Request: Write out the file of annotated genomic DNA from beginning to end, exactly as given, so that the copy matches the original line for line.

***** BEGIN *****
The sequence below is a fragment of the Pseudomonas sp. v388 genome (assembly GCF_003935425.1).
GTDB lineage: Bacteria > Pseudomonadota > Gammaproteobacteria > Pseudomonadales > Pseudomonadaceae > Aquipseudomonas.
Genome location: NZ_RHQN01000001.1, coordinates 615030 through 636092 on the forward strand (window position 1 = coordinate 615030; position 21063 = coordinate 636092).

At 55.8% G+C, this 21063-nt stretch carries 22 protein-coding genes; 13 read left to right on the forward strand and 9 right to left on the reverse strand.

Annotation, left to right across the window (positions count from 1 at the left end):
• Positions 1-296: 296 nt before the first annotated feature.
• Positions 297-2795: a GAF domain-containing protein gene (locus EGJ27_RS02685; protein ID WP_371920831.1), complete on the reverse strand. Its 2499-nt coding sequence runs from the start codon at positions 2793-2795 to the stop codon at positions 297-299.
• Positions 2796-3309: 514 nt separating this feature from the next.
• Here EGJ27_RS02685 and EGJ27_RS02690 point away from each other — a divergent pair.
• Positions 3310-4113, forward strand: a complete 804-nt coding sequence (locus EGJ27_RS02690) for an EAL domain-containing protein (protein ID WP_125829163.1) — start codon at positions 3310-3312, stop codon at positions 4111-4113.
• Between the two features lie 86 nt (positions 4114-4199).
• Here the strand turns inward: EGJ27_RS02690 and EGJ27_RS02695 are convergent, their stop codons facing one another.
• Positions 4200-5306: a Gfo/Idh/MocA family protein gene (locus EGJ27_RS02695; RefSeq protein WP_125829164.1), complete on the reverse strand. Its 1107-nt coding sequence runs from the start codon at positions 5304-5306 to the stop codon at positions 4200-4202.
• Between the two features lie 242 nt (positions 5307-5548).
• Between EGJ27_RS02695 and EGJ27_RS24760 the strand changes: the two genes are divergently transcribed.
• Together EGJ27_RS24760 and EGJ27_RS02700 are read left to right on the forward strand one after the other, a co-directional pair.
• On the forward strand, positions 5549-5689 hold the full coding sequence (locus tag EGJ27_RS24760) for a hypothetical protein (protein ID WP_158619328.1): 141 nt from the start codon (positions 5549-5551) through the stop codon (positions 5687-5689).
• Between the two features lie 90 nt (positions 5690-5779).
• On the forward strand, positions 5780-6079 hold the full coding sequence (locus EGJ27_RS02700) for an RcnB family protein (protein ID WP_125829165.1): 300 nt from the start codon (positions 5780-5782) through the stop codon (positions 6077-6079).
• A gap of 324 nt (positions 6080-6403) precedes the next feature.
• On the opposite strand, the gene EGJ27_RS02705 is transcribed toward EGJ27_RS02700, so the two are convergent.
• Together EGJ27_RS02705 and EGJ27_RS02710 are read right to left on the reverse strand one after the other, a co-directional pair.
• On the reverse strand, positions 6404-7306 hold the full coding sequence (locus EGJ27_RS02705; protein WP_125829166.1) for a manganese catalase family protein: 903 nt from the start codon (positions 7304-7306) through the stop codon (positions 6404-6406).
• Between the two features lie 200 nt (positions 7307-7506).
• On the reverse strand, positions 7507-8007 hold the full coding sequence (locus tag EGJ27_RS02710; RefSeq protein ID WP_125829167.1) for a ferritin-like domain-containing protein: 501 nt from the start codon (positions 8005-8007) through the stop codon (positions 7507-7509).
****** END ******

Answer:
The sequence below is a fragment of the Pseudomonas sp. v388 genome (assembly GCF_003935425.1).
GTDB lineage: Bacteria > Pseudomonadota > Gammaproteobacteria > Pseudomonadales > Pseudomonadaceae > Aquipseudomonas.
Genome location: NZ_RHQN01000001.1, coordinates 615030 through 636092 on the forward strand (window position 1 = coordinate 615030; position 21063 = coordinate 636092).

At 55.8% G+C, this 21063-nt stretch carries 22 protein-coding genes; 13 read left to right on the forward strand and 9 right to left on the reverse strand.

Annotation, left to right across the window (positions count from 1 at the left end):
• Positions 1-296: 296 nt before the first annotated feature.
• Positions 297-2795: a GAF domain-containing protein gene (locus EGJ27_RS02685; protein ID WP_371920831.1), complete on the reverse strand. Its 2499-nt coding sequence runs from the start codon at positions 2793-2795 to the stop codon at positions 297-299.
• Positions 2796-3309: 514 nt separating this feature from the next.
• Here EGJ27_RS02685 and EGJ27_RS02690 point away from each other — a divergent pair.
• Positions 3310-4113, forward strand: a complete 804-nt coding sequence (locus EGJ27_RS02690) for an EAL domain-containing protein (protein ID WP_125829163.1) — start codon at positions 3310-3312, stop codon at positions 4111-4113.
• Between the two features lie 86 nt (positions 4114-4199).
• Here the strand turns inward: EGJ27_RS02690 and EGJ27_RS02695 are convergent, their stop codons facing one another.
• Positions 4200-5306: a Gfo/Idh/MocA family protein gene (locus EGJ27_RS02695; RefSeq protein WP_125829164.1), complete on the reverse strand. Its 1107-nt coding sequence runs from the start codon at positions 5304-5306 to the stop codon at positions 4200-4202.
• Between the two features lie 242 nt (positions 5307-5548).
• Between EGJ27_RS02695 and EGJ27_RS24760 the strand changes: the two genes are divergently transcribed.
• Together EGJ27_RS24760 and EGJ27_RS02700 are read left to right on the forward strand one after the other, a co-directional pair.
• On the forward strand, positions 5549-5689 hold the full coding sequence (locus tag EGJ27_RS24760) for a hypothetical protein (protein ID WP_158619328.1): 141 nt from the start codon (positions 5549-5551) through the stop codon (positions 5687-5689).
• Between the two features lie 90 nt (positions 5690-5779).
• On the forward strand, positions 5780-6079 hold the full coding sequence (locus EGJ27_RS02700) for an RcnB family protein (protein ID WP_125829165.1): 300 nt from the start codon (positions 5780-5782) through the stop codon (positions 6077-6079).
• A gap of 324 nt (positions 6080-6403) precedes the next feature.
• On the opposite strand, the gene EGJ27_RS02705 is transcribed toward EGJ27_RS02700, so the two are convergent.
• Together EGJ27_RS02705 and EGJ27_RS02710 are read right to left on the reverse strand one after the other, a co-directional pair.
• On the reverse strand, positions 6404-7306 hold the full coding sequence (locus EGJ27_RS02705; protein WP_125829166.1) for a manganese catalase family protein: 903 nt from the start codon (positions 7304-7306) through the stop codon (positions 6404-6406).
• Between the two features lie 200 nt (positions 7307-7506).
• On the reverse strand, positions 7507-8007 hold the full coding sequence (locus tag EGJ27_RS02710; RefSeq protein ID WP_125829167.1) for a ferritin-like domain-containing protein: 501 nt from the start codon (positions 8005-8007) through the stop codon (positions 7507-7509).